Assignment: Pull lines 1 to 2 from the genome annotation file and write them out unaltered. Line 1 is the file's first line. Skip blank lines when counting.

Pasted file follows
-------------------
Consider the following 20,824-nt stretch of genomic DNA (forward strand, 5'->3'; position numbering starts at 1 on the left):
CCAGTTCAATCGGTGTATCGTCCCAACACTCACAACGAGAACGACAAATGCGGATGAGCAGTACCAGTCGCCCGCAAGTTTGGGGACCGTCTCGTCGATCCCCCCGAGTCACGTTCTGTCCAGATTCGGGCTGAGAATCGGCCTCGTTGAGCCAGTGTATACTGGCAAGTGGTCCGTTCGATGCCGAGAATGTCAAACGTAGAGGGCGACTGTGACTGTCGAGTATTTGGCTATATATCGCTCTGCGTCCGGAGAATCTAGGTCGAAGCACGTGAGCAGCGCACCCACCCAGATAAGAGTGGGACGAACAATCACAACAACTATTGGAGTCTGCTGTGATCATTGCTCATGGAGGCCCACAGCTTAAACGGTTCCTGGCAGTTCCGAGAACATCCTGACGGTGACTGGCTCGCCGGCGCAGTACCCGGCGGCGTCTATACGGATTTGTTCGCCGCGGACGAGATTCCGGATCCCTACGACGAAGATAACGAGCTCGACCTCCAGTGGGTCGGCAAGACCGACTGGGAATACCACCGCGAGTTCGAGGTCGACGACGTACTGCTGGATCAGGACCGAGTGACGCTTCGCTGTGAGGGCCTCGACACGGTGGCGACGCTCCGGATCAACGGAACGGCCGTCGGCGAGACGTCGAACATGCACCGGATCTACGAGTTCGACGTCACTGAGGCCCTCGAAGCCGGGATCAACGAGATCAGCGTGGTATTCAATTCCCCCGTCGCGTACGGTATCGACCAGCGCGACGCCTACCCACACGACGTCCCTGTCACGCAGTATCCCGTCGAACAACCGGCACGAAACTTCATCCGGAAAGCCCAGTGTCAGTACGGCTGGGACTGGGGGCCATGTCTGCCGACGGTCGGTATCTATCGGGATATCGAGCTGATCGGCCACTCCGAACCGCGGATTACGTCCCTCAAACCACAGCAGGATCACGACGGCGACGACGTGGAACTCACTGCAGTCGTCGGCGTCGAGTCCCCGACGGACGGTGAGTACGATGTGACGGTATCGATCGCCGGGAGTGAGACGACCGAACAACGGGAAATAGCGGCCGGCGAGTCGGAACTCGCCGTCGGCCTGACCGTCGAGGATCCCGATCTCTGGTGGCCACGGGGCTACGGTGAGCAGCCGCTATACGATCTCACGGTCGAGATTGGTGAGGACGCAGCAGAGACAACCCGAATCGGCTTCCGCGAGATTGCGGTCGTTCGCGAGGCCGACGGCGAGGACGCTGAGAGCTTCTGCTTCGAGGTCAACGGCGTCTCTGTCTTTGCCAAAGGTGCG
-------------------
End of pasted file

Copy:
Consider the following 20,824-nt stretch of genomic DNA (forward strand, 5'->3'; position numbering starts at 1 on the left):
CCAGTTCAATCGGTGTATCGTCCCAACACTCACAACGAGAACGACAAATGCGGATGAGCAGTACCAGTCGCCCGCAAGTTTGGGGACCGTCTCGTCGATCCCCCCGAGTCACGTTCTGTCCAGATTCGGGCTGAGAATCGGCCTCGTTGAGCCAGTGTATACTGGCAAGTGGTCCGTTCGATGCCGAGAATGTCAAACGTAGAGGGCGACTGTGACTGTCGAGTATTTGGCTATATATCGCTCTGCGTCCGGAGAATCTAGGTCGAAGCACGTGAGCAGCGCACCCACCCAGATAAGAGTGGGACGAACAATCACAACAACTATTGGAGTCTGCTGTGATCATTGCTCATGGAGGCCCACAGCTTAAACGGTTCCTGGCAGTTCCGAGAACATCCTGACGGTGACTGGCTCGCCGGCGCAGTACCCGGCGGCGTCTATACGGATTTGTTCGCCGCGGACGAGATTCCGGATCCCTACGACGAAGATAACGAGCTCGACCTCCAGTGGGTCGGCAAGACCGACTGGGAATACCACCGCGAGTTCGAGGTCGACGACGTACTGCTGGATCAGGACCGAGTGACGCTTCGCTGTGAGGGCCTCGACACGGTGGCGACGCTCCGGATCAACGGAACGGCCGTCGGCGAGACGTCGAACATGCACCGGATCTACGAGTTCGACGTCACTGAGGCCCTCGAAGCCGGGATCAACGAGATCAGCGTGGTATTCAATTCCCCCGTCGCGTACGGTATCGACCAGCGCGACGCCTACCCACACGACGTCCCTGTCACGCAGTATCCCGTCGAACAACCGGCACGAAACTTCATCCGGAAAGCCCAGTGTCAGTACGGCTGGGACTGGGGGCCATGTCTGCCGACGGTCGGTATCTATCGGGATATCGAGCTGATCGGCCACTCCGAACCGCGGATTACGTCCCTCAAACCACAGCAGGATCACGACGGCGACGACGTGGAACTCACTGCAGTCGTCGGCGTCGAGTCCCCGACGGACGGTGAGTACGATGTGACGGTATCGATCGCCGGGAGTGAGACGACCGAACAACGGGAAATAGCGGCCGGCGAGTCGGAACTCGCCGTCGGCCTGACCGTCGAGGATCCCGATCTCTGGTGGCCACGGGGCTACGGTGAGCAGCCGCTATACGATCTCACGGTCGAGATTGGTGAGGACGCAGCAGAGACAACCCGAATCGGCTTCCGCGAGATTGCGGTCGTTCGCGAGGCCGACGGCGAGGACGCTGAGAGCTTCTGCTTCGAGGTCAACGGCGTCTCTGTCTTTGCCAAAGGTGCG